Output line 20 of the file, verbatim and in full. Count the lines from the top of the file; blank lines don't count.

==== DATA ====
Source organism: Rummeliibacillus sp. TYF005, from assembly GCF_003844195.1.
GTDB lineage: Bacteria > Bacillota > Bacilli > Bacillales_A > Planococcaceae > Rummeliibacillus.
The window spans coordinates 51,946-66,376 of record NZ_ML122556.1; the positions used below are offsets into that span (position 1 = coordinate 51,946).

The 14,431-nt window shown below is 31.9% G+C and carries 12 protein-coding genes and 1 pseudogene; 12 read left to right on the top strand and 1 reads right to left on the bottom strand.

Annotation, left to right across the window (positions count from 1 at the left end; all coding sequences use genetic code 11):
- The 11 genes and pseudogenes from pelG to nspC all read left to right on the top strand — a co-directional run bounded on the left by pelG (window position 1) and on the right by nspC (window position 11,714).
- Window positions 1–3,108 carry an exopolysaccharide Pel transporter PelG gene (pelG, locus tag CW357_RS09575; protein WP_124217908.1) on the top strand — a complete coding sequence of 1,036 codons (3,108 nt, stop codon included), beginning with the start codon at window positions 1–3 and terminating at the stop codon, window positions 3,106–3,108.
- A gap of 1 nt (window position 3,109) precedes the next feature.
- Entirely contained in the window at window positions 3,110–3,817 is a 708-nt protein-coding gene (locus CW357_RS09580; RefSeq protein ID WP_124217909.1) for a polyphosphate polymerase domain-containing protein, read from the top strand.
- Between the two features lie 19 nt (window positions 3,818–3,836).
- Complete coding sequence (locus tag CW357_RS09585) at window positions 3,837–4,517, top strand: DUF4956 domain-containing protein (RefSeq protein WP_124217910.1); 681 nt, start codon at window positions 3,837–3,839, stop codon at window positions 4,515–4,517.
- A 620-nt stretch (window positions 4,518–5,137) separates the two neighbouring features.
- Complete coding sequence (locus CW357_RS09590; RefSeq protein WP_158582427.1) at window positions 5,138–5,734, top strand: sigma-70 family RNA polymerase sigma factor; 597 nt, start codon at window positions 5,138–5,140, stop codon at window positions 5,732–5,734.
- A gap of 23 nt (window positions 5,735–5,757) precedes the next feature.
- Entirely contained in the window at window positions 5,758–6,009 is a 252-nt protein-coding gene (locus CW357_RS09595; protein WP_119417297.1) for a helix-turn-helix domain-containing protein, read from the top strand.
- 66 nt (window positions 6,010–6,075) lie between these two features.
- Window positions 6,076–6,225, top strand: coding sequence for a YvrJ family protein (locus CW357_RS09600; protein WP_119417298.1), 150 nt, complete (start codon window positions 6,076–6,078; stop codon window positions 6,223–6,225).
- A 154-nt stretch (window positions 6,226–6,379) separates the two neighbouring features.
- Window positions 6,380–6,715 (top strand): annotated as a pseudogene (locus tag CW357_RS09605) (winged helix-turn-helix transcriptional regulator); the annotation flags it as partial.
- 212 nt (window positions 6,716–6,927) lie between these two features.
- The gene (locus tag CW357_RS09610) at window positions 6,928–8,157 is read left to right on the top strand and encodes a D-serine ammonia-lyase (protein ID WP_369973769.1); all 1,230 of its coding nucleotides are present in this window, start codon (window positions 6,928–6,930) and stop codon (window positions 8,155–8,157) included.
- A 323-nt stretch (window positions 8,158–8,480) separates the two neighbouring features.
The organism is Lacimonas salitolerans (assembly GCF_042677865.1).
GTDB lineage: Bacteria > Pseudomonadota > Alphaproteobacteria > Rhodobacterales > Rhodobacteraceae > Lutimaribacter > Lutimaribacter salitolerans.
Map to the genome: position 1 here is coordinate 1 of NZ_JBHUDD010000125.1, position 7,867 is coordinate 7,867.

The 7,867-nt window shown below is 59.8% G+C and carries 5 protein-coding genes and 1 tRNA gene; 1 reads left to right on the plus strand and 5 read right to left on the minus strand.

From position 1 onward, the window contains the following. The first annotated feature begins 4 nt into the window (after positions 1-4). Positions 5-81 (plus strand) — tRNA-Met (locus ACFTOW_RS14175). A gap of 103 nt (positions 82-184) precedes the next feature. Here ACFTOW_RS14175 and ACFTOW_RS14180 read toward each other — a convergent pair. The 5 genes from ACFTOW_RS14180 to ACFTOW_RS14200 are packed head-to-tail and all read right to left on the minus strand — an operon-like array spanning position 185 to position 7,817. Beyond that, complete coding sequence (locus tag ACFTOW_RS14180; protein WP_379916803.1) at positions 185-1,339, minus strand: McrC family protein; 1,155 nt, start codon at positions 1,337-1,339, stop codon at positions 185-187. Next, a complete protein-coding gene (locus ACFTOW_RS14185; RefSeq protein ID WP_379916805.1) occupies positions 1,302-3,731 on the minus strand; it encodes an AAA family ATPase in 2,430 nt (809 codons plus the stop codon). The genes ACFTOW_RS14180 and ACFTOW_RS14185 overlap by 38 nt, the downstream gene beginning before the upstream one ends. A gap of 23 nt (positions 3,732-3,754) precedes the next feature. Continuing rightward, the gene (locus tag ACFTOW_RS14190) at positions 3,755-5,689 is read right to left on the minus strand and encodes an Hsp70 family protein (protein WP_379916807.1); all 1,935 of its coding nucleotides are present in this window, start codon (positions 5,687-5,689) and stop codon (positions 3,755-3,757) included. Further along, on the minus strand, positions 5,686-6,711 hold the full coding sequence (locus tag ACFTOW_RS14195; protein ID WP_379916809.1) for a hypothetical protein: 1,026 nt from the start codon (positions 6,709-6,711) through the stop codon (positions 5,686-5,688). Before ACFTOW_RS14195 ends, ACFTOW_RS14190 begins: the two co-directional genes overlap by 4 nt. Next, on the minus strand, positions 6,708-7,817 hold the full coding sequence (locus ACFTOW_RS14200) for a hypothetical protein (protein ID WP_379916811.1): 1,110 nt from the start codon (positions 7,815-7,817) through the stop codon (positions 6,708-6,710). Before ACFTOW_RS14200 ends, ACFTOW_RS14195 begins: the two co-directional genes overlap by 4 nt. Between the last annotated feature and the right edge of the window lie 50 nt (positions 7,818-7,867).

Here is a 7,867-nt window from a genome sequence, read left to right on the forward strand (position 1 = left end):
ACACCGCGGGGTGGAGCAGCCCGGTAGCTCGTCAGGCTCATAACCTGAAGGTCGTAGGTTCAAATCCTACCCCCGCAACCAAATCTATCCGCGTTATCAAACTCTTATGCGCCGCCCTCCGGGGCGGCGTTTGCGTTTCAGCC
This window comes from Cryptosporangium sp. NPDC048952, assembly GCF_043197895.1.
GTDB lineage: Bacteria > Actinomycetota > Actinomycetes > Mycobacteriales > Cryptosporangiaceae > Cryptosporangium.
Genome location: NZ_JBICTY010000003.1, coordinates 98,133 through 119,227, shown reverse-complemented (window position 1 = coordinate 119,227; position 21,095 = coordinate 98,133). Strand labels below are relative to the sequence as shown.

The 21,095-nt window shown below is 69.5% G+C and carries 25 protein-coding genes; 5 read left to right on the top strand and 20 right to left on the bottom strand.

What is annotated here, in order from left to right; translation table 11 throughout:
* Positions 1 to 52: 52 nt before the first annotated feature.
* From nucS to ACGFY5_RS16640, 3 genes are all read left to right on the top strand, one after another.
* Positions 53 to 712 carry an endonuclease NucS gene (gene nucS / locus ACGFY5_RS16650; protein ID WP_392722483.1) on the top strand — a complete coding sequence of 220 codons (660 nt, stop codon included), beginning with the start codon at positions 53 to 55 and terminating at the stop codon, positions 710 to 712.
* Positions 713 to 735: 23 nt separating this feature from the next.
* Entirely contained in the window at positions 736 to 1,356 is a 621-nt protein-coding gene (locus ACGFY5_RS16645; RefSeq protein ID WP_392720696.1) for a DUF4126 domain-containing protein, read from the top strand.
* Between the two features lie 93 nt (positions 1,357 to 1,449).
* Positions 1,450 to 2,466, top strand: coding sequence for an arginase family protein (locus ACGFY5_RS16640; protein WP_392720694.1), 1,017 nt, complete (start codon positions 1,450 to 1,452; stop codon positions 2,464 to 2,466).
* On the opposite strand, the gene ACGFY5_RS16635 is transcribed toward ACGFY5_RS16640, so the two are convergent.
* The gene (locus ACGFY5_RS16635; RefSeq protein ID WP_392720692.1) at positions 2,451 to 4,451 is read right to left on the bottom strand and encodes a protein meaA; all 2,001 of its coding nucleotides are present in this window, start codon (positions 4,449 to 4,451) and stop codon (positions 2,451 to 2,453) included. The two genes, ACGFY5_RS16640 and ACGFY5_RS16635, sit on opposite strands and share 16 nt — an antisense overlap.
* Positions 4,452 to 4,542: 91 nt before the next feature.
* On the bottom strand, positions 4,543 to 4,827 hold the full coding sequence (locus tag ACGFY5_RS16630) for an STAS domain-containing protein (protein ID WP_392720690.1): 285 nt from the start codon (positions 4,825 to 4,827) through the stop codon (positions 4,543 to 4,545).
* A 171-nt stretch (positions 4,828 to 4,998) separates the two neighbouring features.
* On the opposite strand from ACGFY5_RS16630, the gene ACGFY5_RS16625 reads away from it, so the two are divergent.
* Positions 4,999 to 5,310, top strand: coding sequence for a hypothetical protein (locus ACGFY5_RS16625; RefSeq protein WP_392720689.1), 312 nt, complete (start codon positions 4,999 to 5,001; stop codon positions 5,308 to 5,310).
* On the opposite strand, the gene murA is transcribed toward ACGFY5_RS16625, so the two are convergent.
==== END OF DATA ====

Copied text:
- 212 nt (window positions 6,716–6,927) lie between these two features.